Tuesday, October 17, 2017

What's up with those bogus Facebook friend requests?

10/17/2017

Every month or two, I get a request to become Facebook friends with John, a retired banker who I’ve known for more than 20 years. John and I have been Facebook friends for about three years, so why is he sending me new requests?

The answer is he’s not.  The requests are coming from someone who has taken over John’s account. Access to a real Facebook account can be a valuable tool for a hacker trying to create a false identity in the online world.

Over the past few years, Facebook has taken several steps to make its user accounts more secure and easier to customize. But it’s up to individual users to fine-tune their own privacy and security settings. These tips will help make your Facebook experience safer and more secure.

Change your password. That’s a good practice for all your online accounts, especially if you use the same password with multiple services. To update yours, click on the triangle in the upper right corner of your Facebook page and select Settings from the drop-down menu.

On the General Account Settings page that appears, you can enter and confirm a new password. Make it something that’s easy to remember but not easy for others to guess. You can share your password with a close friend or relative so they can get into your account in an emergency.

Get login notifications. Most people use Facebook only from their computer, tablet or mobile phone and Facebook can tell you if someone logs in using a different device.

From the Settings page, click the Security icon in the left column, then click Edit for Login Alerts. You can choose to be alerted through Facebook or by email or both.

For an additional layer of security, select and edit Login Approvals. There you can tell Facebook to send a code to your mobile phone when someone logs in from an unknown browser. If that’s you logging in from a public computer or at a friend’s house, entering the code will prove it.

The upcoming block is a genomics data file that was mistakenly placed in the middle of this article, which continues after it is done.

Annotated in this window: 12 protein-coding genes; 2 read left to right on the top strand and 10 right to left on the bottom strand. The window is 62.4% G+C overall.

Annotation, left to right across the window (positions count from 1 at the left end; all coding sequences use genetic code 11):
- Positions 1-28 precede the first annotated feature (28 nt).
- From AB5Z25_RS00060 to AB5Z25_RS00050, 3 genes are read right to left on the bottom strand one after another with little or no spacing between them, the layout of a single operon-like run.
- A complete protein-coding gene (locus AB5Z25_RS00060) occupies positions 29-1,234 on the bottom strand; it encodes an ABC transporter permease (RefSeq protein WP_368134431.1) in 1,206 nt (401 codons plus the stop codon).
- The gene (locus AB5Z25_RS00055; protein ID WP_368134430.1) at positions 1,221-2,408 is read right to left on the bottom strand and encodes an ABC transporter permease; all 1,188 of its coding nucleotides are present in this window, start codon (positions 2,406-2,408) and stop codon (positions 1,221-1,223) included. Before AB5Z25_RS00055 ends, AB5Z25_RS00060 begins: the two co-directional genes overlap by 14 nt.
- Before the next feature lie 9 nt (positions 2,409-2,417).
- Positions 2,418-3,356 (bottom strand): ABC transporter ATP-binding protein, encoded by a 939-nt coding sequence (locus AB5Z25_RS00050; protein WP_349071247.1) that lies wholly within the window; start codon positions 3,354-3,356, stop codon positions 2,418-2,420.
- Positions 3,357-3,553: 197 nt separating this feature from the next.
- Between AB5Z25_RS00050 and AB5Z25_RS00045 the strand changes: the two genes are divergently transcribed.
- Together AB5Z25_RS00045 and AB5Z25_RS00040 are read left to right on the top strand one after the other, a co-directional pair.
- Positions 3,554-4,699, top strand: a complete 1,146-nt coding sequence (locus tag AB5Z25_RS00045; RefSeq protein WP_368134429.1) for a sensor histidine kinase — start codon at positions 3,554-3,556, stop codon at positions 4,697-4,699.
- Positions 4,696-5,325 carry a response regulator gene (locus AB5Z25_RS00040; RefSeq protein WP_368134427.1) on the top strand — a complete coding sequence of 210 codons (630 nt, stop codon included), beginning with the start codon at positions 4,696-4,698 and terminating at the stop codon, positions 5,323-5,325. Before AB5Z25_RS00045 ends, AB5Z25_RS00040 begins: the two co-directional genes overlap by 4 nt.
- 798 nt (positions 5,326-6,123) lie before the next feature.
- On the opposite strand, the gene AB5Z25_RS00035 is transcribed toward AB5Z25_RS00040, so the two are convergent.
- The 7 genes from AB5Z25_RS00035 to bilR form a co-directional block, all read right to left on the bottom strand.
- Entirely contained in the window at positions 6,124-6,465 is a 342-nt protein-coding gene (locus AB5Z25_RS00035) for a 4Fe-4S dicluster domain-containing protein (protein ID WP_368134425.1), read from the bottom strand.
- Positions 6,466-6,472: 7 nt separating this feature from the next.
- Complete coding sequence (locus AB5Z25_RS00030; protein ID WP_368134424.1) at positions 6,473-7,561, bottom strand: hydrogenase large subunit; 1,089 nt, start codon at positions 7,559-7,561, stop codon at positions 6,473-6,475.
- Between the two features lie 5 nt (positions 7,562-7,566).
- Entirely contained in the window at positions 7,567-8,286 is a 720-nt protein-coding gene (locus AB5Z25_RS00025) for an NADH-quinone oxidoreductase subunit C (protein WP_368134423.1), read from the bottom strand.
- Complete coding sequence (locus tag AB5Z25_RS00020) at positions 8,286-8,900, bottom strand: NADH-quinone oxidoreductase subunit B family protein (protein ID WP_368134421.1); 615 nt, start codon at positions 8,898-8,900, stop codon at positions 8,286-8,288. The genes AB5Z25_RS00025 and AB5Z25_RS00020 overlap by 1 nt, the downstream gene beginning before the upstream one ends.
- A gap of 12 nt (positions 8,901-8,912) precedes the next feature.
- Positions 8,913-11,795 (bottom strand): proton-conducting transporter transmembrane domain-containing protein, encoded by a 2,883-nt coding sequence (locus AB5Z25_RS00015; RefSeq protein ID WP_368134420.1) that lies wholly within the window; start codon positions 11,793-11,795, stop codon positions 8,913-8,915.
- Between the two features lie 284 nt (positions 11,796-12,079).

Limit friend requests. While a Facebook page run by a business or organization may welcome any and all friends, many individuals prefer to get requests only from people they know.

To restrict who can contact you through Facebook, click Privacy Settings and edit who can contact you. Clicking Friends of Friends will limit requests to only people who are already linked to your current circle of friends.

Control your public profile. People looking for you can find your Facebook page using your email address, your phone number or by entering your name in a search engine. This can be helpful if you don’t mind hearing from a distant cousin who is researching your family history.

But if you would prefer a lower profile in the digital world, you can restrict who can look you up to just Facebook friends or friends of friends. The Privacy Settings also let you decide who can see what you post on your page.

Facebook makes it easy to adjust many of these settings with its Privacy Checkup and shortcuts. To get to them, click the padlock icon in the upper right corner of any Facebook page.
If you suspect that your account or a friend’s account has been hacked, the Facebook Help Center on the web has information on how to report that and other issues.





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Follow me on Twitter @ricmanning and read my technology columns at My Well Being.

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